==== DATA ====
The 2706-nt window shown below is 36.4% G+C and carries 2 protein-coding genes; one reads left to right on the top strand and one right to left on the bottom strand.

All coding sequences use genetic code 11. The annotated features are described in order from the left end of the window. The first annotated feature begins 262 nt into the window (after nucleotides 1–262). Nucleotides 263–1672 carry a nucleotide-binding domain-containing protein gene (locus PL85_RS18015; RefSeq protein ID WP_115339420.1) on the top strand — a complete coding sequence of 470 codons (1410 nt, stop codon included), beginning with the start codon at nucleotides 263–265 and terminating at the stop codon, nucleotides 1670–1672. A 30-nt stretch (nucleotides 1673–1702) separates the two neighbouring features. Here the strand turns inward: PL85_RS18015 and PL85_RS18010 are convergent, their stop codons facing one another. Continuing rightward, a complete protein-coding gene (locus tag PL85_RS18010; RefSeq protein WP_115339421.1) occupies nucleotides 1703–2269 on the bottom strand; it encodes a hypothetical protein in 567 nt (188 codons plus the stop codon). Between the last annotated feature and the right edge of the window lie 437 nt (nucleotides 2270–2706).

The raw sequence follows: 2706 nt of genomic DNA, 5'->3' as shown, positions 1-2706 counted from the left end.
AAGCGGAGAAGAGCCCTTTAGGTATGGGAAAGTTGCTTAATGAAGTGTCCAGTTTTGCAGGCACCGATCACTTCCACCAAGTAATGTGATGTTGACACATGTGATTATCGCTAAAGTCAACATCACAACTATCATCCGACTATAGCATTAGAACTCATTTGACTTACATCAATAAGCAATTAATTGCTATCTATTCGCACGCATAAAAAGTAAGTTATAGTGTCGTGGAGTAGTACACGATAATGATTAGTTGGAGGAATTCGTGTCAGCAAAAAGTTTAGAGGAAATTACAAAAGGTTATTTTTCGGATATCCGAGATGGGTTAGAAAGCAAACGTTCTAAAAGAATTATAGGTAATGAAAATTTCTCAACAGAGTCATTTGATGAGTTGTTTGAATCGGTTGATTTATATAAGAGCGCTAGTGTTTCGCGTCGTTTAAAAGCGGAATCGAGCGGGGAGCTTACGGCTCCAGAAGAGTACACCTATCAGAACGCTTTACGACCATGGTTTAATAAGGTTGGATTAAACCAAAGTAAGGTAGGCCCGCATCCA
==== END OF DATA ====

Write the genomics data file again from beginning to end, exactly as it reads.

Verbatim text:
The 2706-nt window shown below is 36.4% G+C and carries 2 protein-coding genes; one reads left to right on the top strand and one right to left on the bottom strand.

All coding sequences use genetic code 11. The annotated features are described in order from the left end of the window. The first annotated feature begins 262 nt into the window (after nucleotides 1–262). Nucleotides 263–1672 carry a nucleotide-binding domain-containing protein gene (locus PL85_RS18015; RefSeq protein ID WP_115339420.1) on the top strand — a complete coding sequence of 470 codons (1410 nt, stop codon included), beginning with the start codon at nucleotides 263–265 and terminating at the stop codon, nucleotides 1670–1672. A 30-nt stretch (nucleotides 1673–1702) separates the two neighbouring features. Here the strand turns inward: PL85_RS18015 and PL85_RS18010 are convergent, their stop codons facing one another. Continuing rightward, a complete protein-coding gene (locus tag PL85_RS18010; RefSeq protein WP_115339421.1) occupies nucleotides 1703–2269 on the bottom strand; it encodes a hypothetical protein in 567 nt (188 codons plus the stop codon). Between the last annotated feature and the right edge of the window lie 437 nt (nucleotides 2270–2706).

The raw sequence follows: 2706 nt of genomic DNA, 5'->3' as shown, positions 1-2706 counted from the left end.
AAGCGGAGAAGAGCCCTTTAGGTATGGGAAAGTTGCTTAATGAAGTGTCCAGTTTTGCAGGCACCGATCACTTCCACCAAGTAATGTGATGTTGACACATGTGATTATCGCTAAAGTCAACATCACAACTATCATCCGACTATAGCATTAGAACTCATTTGACTTACATCAATAAGCAATTAATTGCTATCTATTCGCACGCATAAAAAGTAAGTTATAGTGTCGTGGAGTAGTACACGATAATGATTAGTTGGAGGAATTCGTGTCAGCAAAAAGTTTAGAGGAAATTACAAAAGGTTATTTTTCGGATATCCGAGATGGGTTAGAAAGCAAACGTTCTAAAAGAATTATAGGTAATGAAAATTTCTCAACAGAGTCATTTGATGAGTTGTTTGAATCGGTTGATTTATATAAGAGCGCTAGTGTTTCGCGTCGTTTAAAAGCGGAATCGAGCGGGGAGCTTACGGCTCCAGAAGAGTACACCTATCAGAACGCTTTACGACCATGGTTTAATAAGGTTGGATTAAACCAAAGTAAGGTAGGCCCGCATCCA